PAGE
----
Here are a couple of excerpts from his interview. Fascinating!

I believe very strongly that books are not about writers, and they're definitely not about editors—they're about readers.... If the writing is poetic and so forth, that's nice. I'm reading something right now that has an amazing voice, and I'm only fifty-six pages into it, but I'm already getting a little tired because it's so nice, if you know what I mean. It's so pretty. It's like every page is a bon bon, and I want a little break somewhere. It's become self-conscious, in a way. I want the author to surprise me and excite me, and so far he hasn't. He's just made me think, "Oh, that's nice."

[Writers] think about making themselves sound smart and good, and they forget that this is really all about telling stories. I used to joke that I was going to put a big sign over my desk that said, "Quit writing and tell me a story." The problem is that they just write. They fall in love with their own voice.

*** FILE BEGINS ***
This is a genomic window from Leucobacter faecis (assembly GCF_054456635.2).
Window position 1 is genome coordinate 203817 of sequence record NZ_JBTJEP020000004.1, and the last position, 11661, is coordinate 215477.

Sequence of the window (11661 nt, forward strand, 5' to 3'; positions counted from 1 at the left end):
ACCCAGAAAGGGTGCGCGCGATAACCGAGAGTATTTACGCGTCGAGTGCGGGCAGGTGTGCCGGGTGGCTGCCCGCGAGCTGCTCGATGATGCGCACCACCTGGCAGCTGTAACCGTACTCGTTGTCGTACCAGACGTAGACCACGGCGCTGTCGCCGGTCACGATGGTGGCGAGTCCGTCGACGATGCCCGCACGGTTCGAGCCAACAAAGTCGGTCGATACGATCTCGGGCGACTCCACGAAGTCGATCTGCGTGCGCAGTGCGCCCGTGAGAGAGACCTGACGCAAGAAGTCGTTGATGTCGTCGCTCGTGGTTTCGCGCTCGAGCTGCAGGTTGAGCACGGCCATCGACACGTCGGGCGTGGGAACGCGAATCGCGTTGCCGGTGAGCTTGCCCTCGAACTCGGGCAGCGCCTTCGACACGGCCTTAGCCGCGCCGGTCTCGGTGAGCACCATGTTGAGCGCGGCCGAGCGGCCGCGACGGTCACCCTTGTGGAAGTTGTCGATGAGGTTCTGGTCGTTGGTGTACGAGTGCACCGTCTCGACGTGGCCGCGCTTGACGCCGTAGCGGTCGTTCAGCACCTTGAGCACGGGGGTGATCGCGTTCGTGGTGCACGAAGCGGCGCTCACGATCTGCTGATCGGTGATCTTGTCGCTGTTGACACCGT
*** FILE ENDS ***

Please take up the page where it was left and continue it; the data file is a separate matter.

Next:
Two Limbs Off the Same Tree?

As I've continued to send query letters and read agent blogs this past summer, it's occurred to me that there are a few aspects of an agent's job that I encounter myself, as a writing teacher. In some ways, I think agents and teachers are two limbs off the same tree. And realizing that has helped me immensely, in knowing what to do, and even more importantly, what NOT to do, in regard to agents. So, in today's entry, allow me to be quite blunt, about some teacher/agent similarities and pet peeves...

1) The paperwork. The outlandish number of queries that agents receive is similar to the outlandish amount of pages I grade each semester. In one agent blog yesterday, I read that a particular agency receives about 100 query emails per day. Wow. In one semester, I grade approximately 1,500 papers per semester (and some of those papers are 5-page research papers and 15-page short stories!). As well, I have 2 internet classes, and I answer anywhere from 1 to 100 emails PER DAY.